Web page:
If you do manage to find someone to take your old unit, don’t forget to use disk-cleaning software to remove all residues of you and your files from the hard drive. Include any software required for the OS and write the license number on the back of the computer. Some groups will use the original software with your letter of permission.
Most technophiles don’t have just one complete unit to hand off to some unsuspecting schlub and we keep them with the intention of putting them to use in the future. But still they pile up in the middle of the floor, menacing any non-computer user and their feet. It’s time to sort through the pile to determine what’s still useful and what has become obsolete.
Anything past its usefulness should be set aside for shipping off to a computer salvage company. They can pull out any materials that can be reused and destroy the rest of the materials in an environmentally safe manner. This is also where dead peripherals and monitors should be sent. Empty out that dead mice drawer and send them off to a proper burial.
Parts less than five years old can probably be sold off for a minimal profit, depending on the size and quality. Try listing spare parts on eBay. Or, if you have an exorbitant amount of spare parts, take them down to your local flea market.
With the lower costs of technology, you could easily build a new, low-end PC using your own spare parts. In a matter of hours, you’d have an extra computer for folding, testing out fishy software, or learning a new operating system. It would also be a great learning tool for novice geeks who have never tinkered with computer innards.
Whatever you decide to do, there are dozens of computer recycling programs to give you ideas or assist you in the ultimate removal of your equipment. For example, Share the Technology gives donors and potential recipients a way to connect regardless of their metaspace location. The non-profit corporation’s mission is to help salvage retired computers before “end of life” and place them in schools or with other non-profit organizations. To do this, Share the Technology provides a searchable national computer donation database.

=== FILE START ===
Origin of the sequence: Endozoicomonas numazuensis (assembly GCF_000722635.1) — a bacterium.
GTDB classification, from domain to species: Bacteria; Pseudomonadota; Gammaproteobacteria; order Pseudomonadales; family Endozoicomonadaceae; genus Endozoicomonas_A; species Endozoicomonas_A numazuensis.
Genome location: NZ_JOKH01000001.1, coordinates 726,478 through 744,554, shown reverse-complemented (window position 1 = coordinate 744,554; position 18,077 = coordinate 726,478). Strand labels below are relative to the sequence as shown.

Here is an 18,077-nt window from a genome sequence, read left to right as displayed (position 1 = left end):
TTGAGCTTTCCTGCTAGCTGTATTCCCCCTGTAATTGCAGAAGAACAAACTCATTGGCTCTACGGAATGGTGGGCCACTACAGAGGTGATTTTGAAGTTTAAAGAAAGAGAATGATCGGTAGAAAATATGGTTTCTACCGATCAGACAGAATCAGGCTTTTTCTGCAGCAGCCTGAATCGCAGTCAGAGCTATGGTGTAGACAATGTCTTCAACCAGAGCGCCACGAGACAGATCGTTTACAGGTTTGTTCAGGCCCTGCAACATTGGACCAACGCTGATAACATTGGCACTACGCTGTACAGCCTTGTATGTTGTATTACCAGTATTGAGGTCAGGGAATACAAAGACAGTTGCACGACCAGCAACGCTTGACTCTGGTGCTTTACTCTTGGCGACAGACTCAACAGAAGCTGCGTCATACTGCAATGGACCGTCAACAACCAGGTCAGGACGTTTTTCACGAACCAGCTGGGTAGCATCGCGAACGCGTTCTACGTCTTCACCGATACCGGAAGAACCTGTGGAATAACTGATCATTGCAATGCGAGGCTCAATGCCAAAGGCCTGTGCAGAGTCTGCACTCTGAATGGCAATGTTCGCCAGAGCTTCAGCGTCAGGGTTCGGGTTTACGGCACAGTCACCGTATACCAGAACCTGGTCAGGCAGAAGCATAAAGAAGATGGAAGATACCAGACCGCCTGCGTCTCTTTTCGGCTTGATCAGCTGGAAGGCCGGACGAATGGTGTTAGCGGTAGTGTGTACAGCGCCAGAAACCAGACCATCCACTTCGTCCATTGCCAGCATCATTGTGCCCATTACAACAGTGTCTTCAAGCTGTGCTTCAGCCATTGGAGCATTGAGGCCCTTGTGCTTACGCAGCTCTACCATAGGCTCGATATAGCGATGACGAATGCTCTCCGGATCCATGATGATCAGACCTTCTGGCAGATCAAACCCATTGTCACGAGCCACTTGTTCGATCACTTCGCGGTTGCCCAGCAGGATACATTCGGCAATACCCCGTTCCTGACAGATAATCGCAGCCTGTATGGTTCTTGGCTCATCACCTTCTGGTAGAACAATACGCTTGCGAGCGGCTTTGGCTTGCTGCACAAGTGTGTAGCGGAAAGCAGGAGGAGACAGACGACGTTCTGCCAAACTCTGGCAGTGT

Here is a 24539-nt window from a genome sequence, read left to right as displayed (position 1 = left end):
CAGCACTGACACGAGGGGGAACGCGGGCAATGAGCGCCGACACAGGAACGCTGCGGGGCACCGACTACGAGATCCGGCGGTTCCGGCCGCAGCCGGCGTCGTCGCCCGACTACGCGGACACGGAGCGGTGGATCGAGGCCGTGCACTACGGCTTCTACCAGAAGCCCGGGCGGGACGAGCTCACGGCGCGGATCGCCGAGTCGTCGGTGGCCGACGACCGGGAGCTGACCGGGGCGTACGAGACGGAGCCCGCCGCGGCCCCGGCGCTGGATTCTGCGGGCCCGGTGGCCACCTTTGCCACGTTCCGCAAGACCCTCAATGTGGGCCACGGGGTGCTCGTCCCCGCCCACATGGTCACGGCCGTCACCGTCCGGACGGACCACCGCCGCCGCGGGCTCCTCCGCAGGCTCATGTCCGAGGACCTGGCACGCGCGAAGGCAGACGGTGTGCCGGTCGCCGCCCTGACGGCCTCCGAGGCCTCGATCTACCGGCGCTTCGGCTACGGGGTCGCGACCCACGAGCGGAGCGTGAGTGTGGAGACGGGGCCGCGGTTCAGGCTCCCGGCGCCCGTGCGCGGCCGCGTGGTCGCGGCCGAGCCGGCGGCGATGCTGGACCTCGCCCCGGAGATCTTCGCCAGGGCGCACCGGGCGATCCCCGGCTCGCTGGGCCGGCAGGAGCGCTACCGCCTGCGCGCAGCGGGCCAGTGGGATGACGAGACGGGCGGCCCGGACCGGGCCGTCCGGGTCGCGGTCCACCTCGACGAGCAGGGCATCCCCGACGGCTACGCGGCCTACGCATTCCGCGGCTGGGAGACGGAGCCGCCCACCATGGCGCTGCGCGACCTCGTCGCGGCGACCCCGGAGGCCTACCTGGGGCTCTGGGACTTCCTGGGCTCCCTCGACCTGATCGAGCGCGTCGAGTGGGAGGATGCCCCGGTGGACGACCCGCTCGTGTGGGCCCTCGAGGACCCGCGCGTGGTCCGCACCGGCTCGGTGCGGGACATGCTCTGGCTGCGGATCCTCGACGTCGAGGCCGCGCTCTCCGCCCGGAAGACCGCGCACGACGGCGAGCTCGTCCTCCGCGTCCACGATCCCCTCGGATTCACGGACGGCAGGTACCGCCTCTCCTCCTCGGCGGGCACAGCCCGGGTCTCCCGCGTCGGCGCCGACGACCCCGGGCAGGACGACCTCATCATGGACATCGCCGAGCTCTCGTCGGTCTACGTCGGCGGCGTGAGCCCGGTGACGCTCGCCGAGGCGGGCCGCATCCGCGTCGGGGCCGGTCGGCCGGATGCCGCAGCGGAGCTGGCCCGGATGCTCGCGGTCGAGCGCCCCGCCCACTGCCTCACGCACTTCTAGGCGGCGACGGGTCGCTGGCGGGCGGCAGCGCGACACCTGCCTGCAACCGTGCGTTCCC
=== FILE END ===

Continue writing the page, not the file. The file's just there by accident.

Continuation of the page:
In February 2004, it was reported on GreenBiz.com that U.S. electronics industry representatives “endorsed a resolution with state governments and environmental groups to develop flexible and fair recycling efforts.” The report also states that the electronics industry will create a proposal for legislation to finance nationwide recycling programs through a fee at point of sale or allow companies to create alternative plans to manage costs without a fee on their products.
Some manufacturers already have recycling programs in place. Gateway, HP, and Dell each claim to offer programs and incentives for recycling through them, but you’ll have to put in some dedicated search time to find out whether the programs still exist.
Even if you can’t find a way to recycle through the manufacturers, you may be encouraged to see that some of them are taking the initiative to aid in future recycling efforts. While a few companies are implementing end-of-life programs, others are trying to cut back on the amount of toxic materials used in new devices.
It is far too easy to get wrapped up in the new toys that allow us to forget not only about the old electronics but also about the environment and the world around us. Put your devices to work for the global good by encouraging fellow technophiles to reuse and recycle spare computer parts. Encourage your local legislation to support e-waste bills and to open more computer recycling and salvaging centers in more areas.
originally published in the May-June 2004 issue of Orlando Life magazine.
Content on this site was originally written by Katharine Miller between 2000-2015. Many feature articles and interviews were published in print and on websites that no longer exist. Katharine is reproducing her written material here for portfolio and archival purposes only. Links and credits to clients and original publication will be included where possible.